Rampant identity theft and credit card fraud have raised awareness that personal information must be protected. But if you think these issues are only your IT department's concern, think again. “The Sarbanes-Oxley Act has created a duty of care for anyone with access to data to take measures to keep it confidential,” says Joshua Grimes of Grimes Law Offices LLC, a Philadelphia law firm serving the meetings industry. “Under SOX, they have a responsibility to protect data, and that responsibility spreads to outside meeting planners and hotels.”
Failure to protect personal information can have serious repercussions, from fines and penalties levied by credit card companies, to lawsuits and legal fees, to lost trust and damaged reputations. To minimize risk and reduce liability, meeting professionals need high standards of due diligence. Grimes advises taking a “virtual walk-through” of your network to anticipate how data can get out and to make sure that you've taken all reasonable measures to protect it. Read on for the benchmarks to look for and questions to ask on that walk-through.
Confidential data is first exposed when attendees pre-register for your meeting. Online registration should be over an Internet connection using the Secure Sockets Layer encryption protocol. (The URLs for Web sites with an SSL connection begin with https instead of http.) The data should be stored in an encrypted, relational database behind a firewall to prevent unauthorized access.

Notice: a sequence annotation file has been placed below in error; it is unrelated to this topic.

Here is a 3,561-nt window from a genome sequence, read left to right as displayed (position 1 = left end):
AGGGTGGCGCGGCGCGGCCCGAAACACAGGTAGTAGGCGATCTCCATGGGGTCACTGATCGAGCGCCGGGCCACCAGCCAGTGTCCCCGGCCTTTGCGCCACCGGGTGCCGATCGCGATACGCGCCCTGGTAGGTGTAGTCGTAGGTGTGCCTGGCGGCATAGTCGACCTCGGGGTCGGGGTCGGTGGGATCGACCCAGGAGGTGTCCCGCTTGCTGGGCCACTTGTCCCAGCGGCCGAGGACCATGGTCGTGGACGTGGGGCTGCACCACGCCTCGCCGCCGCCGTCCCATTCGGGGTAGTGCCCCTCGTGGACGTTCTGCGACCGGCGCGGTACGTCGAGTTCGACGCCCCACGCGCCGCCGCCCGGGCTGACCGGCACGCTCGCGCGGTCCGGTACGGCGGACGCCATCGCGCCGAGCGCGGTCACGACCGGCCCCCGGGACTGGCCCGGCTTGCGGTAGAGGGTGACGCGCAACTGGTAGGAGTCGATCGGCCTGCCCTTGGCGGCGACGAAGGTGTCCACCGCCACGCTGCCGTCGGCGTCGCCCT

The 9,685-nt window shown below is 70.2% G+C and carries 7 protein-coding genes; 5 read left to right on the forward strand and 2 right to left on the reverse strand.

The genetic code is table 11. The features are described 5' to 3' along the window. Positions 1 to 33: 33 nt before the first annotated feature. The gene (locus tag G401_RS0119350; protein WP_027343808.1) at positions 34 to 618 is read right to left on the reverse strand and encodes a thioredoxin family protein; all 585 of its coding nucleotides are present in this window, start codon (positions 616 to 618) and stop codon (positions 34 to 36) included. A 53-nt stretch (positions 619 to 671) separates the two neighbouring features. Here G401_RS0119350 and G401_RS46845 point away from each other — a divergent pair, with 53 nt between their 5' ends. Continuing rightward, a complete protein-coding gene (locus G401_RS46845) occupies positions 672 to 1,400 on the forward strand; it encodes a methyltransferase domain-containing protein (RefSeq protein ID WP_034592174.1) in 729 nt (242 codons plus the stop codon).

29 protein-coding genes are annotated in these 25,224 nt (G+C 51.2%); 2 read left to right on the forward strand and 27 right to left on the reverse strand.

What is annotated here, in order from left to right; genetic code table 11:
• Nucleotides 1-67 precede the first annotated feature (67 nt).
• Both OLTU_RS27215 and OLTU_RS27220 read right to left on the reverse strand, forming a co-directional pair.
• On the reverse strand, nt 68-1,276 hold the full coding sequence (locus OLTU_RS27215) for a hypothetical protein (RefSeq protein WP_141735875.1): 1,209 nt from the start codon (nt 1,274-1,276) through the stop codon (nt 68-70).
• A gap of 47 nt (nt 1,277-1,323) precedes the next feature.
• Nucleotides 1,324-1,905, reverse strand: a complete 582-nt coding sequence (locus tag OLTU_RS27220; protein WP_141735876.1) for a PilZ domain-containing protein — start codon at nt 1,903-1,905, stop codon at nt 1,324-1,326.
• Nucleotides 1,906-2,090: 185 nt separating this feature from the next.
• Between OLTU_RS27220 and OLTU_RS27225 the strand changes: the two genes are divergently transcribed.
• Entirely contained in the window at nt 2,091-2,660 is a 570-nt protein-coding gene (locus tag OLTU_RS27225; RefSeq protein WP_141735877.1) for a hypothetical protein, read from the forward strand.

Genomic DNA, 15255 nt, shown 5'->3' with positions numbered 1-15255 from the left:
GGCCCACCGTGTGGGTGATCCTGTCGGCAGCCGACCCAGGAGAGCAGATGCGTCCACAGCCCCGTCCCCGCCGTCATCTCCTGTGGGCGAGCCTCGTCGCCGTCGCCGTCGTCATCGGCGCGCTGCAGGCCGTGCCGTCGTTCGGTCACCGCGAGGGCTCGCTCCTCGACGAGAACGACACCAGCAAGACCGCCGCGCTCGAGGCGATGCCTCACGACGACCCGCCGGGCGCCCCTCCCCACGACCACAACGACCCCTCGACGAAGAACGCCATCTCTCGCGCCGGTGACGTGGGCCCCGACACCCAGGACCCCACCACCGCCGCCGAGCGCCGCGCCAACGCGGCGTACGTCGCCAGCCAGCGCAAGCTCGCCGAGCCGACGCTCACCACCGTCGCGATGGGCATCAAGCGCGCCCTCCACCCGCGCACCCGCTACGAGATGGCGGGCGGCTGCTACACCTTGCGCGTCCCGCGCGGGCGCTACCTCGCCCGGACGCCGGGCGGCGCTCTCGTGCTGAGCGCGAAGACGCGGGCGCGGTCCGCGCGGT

Registration forms, housing lists, and other hard copies with confidential information should never be faxed or left in the open. “All of our staff who are involved with registration or credit card transactions have shredders at their desks,” says Kelly Fox, director of meetings and exhibits for the American Health Information Management Association, Chicago. (Fox has joined the Academy of General Dentistry since this article was researched.)
If you send your pre-registration database to suppliers for on-site registration, lead retrieval, or other communication services, don't use e-mail. Use a secure File Transfer Protocol site from which the file can be downloaded. “The most vulnerable point that planners aren't aware of is e-mail,” says Roger Lewis, vice president of sales andfor AllianceTech, Austin, Texas, technology solutions provider for meetings and events, including attendee relationship management. “There are points along the way where an unencrypted e-mail could be intercepted.”
When selecting suppliers, ask about their data security practices. Determine who should be authorized to access data — and how that access will be controlled. Be sure supplierinclude language that makes it clear you own the data, and they may not share that data with third parties without permission.
Registration and housing contractors striving to achieve the highest security standards comply with Payment Card Industry Data Security Standard requirements. Ask vendors that store, process, or transmit credit card data if they comply with PCI standards.
“Going through these security measures doesn't guarantee that you're completely immune from a security breach, but it means that you've taken every reasonable step to meet the highest level possible,” says Brian Scott, chief information officer for Experient Inc. (formerly Conferon Global Services). Experient's registration business, (formerly ExpoExchange), has received PCI certification as a “Level 1 merchant” processing more than 6 million credit card transactions per year, and now undergoes quarterly security scans and annual on-site security assessments to verify compliance.